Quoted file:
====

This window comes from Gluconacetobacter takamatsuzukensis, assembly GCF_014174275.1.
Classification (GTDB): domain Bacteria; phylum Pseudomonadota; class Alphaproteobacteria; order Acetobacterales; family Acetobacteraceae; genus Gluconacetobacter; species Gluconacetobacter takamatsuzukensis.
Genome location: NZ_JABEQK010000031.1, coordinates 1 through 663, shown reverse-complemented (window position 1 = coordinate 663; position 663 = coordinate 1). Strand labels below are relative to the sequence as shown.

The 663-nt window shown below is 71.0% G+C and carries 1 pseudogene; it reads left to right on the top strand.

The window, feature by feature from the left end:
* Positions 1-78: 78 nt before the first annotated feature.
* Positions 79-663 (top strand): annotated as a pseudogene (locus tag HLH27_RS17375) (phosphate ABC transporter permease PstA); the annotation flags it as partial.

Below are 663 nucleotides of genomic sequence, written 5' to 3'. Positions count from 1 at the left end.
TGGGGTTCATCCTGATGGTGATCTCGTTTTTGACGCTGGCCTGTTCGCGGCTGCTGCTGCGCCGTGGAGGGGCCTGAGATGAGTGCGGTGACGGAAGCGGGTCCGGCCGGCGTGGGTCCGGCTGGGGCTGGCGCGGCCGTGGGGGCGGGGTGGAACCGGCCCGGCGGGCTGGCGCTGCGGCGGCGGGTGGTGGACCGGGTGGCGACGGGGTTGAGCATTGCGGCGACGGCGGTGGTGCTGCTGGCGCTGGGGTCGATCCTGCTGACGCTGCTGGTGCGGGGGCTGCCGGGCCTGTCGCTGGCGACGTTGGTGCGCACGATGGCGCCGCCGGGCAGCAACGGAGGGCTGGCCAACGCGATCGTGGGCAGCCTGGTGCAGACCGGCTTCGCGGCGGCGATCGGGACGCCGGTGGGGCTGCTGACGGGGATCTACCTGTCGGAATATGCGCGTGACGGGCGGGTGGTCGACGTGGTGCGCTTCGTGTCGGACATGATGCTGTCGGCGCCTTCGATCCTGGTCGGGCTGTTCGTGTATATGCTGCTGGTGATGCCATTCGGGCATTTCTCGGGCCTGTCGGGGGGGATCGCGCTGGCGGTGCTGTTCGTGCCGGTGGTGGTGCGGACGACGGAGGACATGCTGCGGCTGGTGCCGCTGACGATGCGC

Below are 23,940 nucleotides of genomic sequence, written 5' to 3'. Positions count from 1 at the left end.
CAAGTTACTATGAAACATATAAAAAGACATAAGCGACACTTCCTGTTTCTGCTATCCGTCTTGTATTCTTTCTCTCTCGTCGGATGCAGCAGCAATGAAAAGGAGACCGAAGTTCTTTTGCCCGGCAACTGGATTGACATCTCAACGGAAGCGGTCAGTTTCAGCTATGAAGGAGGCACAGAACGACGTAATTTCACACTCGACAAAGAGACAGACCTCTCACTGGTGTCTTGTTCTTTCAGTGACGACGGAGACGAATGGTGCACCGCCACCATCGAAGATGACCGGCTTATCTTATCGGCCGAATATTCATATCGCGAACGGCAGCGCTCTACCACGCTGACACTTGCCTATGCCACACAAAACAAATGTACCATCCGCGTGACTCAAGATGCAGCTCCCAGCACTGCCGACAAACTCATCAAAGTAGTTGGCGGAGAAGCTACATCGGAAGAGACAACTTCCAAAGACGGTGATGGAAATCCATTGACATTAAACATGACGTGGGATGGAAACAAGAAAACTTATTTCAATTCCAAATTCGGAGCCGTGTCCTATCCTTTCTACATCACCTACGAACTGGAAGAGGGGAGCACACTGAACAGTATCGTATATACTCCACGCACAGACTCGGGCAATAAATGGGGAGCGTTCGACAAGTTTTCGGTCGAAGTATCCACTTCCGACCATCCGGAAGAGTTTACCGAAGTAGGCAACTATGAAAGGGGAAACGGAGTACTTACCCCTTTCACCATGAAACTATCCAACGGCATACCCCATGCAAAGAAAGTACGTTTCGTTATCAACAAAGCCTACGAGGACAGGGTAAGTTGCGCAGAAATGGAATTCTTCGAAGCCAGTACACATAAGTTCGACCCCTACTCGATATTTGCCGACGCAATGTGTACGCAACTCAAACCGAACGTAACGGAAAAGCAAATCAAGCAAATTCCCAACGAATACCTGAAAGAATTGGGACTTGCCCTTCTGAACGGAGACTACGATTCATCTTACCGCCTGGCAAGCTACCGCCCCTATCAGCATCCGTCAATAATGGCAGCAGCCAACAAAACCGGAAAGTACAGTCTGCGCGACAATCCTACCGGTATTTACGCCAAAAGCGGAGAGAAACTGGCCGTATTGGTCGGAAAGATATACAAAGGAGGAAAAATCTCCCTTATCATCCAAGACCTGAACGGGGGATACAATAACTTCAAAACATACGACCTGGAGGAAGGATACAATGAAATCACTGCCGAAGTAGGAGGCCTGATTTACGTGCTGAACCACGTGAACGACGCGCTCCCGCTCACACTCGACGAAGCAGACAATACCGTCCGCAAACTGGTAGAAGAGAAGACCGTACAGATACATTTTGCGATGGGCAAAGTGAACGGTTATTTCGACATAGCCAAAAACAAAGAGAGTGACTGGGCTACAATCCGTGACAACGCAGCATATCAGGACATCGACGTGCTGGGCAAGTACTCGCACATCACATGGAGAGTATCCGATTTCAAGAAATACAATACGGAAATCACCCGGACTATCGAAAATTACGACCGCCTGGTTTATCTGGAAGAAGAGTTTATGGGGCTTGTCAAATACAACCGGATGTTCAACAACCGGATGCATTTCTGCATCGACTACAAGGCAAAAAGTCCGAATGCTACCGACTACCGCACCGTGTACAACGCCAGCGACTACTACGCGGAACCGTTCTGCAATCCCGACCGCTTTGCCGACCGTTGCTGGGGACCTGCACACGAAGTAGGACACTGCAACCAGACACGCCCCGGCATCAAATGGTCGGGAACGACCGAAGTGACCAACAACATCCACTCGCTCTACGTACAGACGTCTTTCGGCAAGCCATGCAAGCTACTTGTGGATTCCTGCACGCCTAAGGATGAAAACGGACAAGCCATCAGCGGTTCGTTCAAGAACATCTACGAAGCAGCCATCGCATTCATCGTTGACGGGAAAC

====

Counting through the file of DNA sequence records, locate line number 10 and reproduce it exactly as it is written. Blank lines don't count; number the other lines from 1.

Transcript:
Below are 23,940 nucleotides of genomic sequence, written 5' to 3'. Positions count from 1 at the left end.